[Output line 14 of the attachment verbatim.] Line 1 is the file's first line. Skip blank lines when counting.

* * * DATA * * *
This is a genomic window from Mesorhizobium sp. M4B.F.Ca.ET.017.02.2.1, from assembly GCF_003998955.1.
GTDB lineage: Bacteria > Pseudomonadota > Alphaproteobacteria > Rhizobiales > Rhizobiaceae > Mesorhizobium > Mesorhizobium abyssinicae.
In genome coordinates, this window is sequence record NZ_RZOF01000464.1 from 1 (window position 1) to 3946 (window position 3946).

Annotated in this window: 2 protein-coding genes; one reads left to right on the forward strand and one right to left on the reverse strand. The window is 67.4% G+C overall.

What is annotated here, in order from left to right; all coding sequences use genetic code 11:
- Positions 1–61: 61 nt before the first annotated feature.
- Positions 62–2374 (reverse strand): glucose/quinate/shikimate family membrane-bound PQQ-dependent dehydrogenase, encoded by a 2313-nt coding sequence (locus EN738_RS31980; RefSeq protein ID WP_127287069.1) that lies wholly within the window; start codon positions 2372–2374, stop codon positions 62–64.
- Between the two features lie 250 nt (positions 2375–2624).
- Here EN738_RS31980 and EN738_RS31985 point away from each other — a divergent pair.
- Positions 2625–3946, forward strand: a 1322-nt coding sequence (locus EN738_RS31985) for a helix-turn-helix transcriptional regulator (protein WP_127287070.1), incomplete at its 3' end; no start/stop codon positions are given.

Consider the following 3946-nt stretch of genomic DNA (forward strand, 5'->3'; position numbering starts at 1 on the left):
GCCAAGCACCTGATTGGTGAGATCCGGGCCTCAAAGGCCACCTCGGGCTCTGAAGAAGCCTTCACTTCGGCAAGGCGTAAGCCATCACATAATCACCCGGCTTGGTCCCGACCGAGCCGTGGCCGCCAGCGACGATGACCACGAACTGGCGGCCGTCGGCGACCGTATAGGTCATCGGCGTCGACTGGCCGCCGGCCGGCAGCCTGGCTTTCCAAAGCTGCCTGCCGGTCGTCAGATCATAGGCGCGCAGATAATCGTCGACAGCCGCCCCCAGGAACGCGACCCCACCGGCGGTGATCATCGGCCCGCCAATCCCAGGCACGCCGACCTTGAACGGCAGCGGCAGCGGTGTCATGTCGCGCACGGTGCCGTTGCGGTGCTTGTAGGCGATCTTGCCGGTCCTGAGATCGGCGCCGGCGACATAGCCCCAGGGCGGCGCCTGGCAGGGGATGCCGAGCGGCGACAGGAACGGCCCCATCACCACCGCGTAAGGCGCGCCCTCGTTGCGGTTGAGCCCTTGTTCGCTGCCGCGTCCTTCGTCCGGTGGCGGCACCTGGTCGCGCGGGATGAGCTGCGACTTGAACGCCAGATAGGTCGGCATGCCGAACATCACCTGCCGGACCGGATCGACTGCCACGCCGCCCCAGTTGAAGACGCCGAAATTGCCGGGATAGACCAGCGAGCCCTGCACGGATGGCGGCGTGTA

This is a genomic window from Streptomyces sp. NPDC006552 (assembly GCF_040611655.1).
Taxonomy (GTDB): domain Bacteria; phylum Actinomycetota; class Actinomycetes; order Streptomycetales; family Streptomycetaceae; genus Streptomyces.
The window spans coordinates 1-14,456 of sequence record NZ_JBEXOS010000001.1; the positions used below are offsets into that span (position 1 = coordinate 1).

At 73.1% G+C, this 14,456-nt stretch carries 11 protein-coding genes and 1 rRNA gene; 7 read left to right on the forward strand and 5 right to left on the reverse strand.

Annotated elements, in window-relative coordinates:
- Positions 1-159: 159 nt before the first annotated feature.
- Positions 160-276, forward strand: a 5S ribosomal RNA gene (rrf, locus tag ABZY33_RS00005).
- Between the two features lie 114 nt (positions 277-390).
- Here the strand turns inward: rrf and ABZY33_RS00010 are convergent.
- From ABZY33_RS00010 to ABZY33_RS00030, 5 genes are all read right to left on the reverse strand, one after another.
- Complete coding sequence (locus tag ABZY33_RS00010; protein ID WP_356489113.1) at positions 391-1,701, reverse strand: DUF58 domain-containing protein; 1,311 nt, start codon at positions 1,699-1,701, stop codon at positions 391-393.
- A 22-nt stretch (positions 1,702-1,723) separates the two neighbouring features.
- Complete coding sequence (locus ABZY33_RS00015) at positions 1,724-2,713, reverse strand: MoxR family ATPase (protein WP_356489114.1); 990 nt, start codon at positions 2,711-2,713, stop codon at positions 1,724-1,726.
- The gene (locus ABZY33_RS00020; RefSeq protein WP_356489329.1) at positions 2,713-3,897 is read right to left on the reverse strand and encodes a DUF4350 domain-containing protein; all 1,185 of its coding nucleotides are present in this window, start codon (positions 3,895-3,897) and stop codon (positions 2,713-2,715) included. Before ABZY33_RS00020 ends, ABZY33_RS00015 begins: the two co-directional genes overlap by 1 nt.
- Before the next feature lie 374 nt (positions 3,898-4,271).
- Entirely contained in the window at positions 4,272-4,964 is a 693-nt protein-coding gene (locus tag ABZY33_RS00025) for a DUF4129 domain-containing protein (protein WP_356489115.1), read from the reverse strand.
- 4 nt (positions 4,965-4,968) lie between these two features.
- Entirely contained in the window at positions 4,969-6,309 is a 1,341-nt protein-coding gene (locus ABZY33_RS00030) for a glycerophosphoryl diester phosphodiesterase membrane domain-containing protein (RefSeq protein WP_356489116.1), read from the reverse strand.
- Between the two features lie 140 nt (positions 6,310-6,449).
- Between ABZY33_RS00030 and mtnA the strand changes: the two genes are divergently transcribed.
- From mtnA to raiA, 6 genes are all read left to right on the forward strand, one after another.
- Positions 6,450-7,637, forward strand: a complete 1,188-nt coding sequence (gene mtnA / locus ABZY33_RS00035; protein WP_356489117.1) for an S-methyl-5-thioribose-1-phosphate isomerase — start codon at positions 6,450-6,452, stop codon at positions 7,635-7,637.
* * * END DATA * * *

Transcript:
Taxonomy (GTDB): domain Bacteria; phylum Actinomycetota; class Actinomycetes; order Streptomycetales; family Streptomycetaceae; genus Streptomyces.